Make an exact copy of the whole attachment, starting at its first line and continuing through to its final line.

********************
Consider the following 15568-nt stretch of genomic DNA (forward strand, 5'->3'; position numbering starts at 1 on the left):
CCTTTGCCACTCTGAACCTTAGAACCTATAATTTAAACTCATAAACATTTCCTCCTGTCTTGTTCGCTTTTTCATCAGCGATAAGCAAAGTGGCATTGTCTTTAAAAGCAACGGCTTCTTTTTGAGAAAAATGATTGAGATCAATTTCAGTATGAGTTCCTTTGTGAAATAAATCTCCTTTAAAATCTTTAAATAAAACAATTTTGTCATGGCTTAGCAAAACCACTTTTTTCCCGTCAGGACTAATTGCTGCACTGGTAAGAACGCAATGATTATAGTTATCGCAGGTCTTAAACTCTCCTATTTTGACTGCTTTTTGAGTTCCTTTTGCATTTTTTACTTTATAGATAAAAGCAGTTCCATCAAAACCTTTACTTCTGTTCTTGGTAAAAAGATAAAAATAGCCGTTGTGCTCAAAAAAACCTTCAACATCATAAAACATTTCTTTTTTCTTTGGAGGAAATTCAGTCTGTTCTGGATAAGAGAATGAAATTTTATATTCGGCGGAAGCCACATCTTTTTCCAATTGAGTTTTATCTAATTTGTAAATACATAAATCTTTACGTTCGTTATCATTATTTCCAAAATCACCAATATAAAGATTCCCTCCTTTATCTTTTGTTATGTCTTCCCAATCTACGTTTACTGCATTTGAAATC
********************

Consider the following 15568-nt stretch of genomic DNA (forward strand, 5'->3'; position numbering starts at 1 on the left):
CCTTTGCCACTCTGAACCTTAGAACCTATAATTTAAACTCATAAACATTTCCTCCTGTCTTGTTCGCTTTTTCATCAGCGATAAGCAAAGTGGCATTGTCTTTAAAAGCAACGGCTTCTTTTTGAGAAAAATGATTGAGATCAATTTCAGTATGAGTTCCTTTGTGAAATAAATCTCCTTTAAAATCTTTAAATAAAACAATTTTGTCATGGCTTAGCAAAACCACTTTTTTCCCGTCAGGACTAATTGCTGCACTGGTAAGAACGCAATGATTATAGTTATCGCAGGTCTTAAACTCTCCTATTTTGACTGCTTTTTGAGTTCCTTTTGCATTTTTTACTTTATAGATAAAAGCAGTTCCATCAAAACCTTTACTTCTGTTCTTGGTAAAAAGATAAAAATAGCCGTTGTGCTCAAAAAAACCTTCAACATCATAAAACATTTCTTTTTTCTTTGGAGGAAATTCAGTCTGTTCTGGATAAGAGAATGAAATTTTATATTCGGCGGAAGCCACATCTTTTTCCAATTGAGTTTTATCTAATTTGTAAATACATAAATCTTTACGTTCGTTATCATTATTTCCAAAATCACCAATATAAAGATTCCCTCCTTTATCTTTTGTTATGTCTTCCCAATCTACGTTTACTGCATTTGAAATC